Entries by Jaclyn Schneider

5 Benefits of In-Clinic and In-School Therapy

The new school year is underway, and children are adjusting to new routines, parents are meeting new teachers, and backpacks are filling with homework. Children are also starting in-school therapies again, often as stipulated through either an individualized education plan (IEP) or a 504 plan. Some children took the summer off from therapy, and others […]

What Happens When Dyslexia Goes Untreated

Language-based learning difficulties can affect up to 20% of the population, with dyslexia being the most common type. People with dyslexia often have difficulty translating ideas into written language and likely have trouble decoding (understanding) written language. Research has shown that most children who struggle with reading in 3rd grade remain poor readers even in high […]

Phonemic Awareness Skills

Phonemic awareness is a building block for literacy. Phonemic awareness, or a child’s ability to manipulate sounds to change word meaning, make new words, or even segment and then blend sounds together to make words, are all important skills when children are learning to read. Parents can practice the skills below with their children, adding […]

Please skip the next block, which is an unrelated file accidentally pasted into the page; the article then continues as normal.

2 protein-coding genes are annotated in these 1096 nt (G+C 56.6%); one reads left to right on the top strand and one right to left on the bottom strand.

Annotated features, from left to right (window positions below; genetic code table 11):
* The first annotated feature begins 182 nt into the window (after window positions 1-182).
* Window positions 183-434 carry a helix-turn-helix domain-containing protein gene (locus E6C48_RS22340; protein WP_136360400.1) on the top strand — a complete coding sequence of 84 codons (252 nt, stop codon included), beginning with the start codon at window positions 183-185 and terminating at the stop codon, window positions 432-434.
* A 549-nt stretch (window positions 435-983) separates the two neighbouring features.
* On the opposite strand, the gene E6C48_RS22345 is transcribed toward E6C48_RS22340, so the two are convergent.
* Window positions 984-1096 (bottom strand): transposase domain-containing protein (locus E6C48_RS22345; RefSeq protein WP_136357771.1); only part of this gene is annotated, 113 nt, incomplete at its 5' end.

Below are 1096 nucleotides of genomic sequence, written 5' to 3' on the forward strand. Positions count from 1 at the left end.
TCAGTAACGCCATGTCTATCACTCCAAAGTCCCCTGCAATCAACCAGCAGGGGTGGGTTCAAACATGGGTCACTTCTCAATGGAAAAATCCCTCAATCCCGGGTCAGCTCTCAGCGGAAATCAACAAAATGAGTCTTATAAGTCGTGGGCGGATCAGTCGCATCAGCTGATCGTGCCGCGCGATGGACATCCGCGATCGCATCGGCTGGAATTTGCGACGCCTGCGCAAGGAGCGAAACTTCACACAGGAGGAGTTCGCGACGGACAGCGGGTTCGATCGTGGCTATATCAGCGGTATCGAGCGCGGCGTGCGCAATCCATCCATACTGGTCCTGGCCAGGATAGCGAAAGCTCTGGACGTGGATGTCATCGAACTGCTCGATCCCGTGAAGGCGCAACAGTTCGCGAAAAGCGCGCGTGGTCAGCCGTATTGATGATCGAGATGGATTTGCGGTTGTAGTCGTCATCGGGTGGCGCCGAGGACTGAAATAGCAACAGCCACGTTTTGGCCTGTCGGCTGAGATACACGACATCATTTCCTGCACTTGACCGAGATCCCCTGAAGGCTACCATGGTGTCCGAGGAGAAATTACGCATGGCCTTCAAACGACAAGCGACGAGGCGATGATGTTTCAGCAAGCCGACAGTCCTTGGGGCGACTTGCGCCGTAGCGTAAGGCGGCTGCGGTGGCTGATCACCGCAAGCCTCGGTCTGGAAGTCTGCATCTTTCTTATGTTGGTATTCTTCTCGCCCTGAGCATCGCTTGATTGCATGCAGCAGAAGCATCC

Tips to Get Your Toddler Talking

Babies and toddlers go through extremely rapid language development in their first two years. Children explore and learn all the silly sounds they can make (vocal play) and begin to grasp that sounds can have meaning. Children quickly understand how to make their wants and needs known, but there are several tips that parents can […]

Squeeze! You’re Under Arrest: Potential Pitfalls of Squeezable Food Pouches

At a time when fast, convenient, and easy rule the world, it follows that parents would want to minimize hassle and make meal times as efficient as possible. This attitude has brought about foods such as Go-Gurt and GoGo SqueeZ, pouches of yogurt or pureed foods on-the-go, for home and away. These foods allow children […]

Why Is Pronouncing /r/ So Hard?

Because of the difficulty of producing them correctly and on command, /r/ sounds tend to develop relatively late in a child’s speech development. These sounds are typically misarticulated throughout childhood, with mastery emerging close to seven years of age. Misarticulations can vary widely, but the most common /r/ errors involve /w/ substitutions (e.g., “wabbit” for […]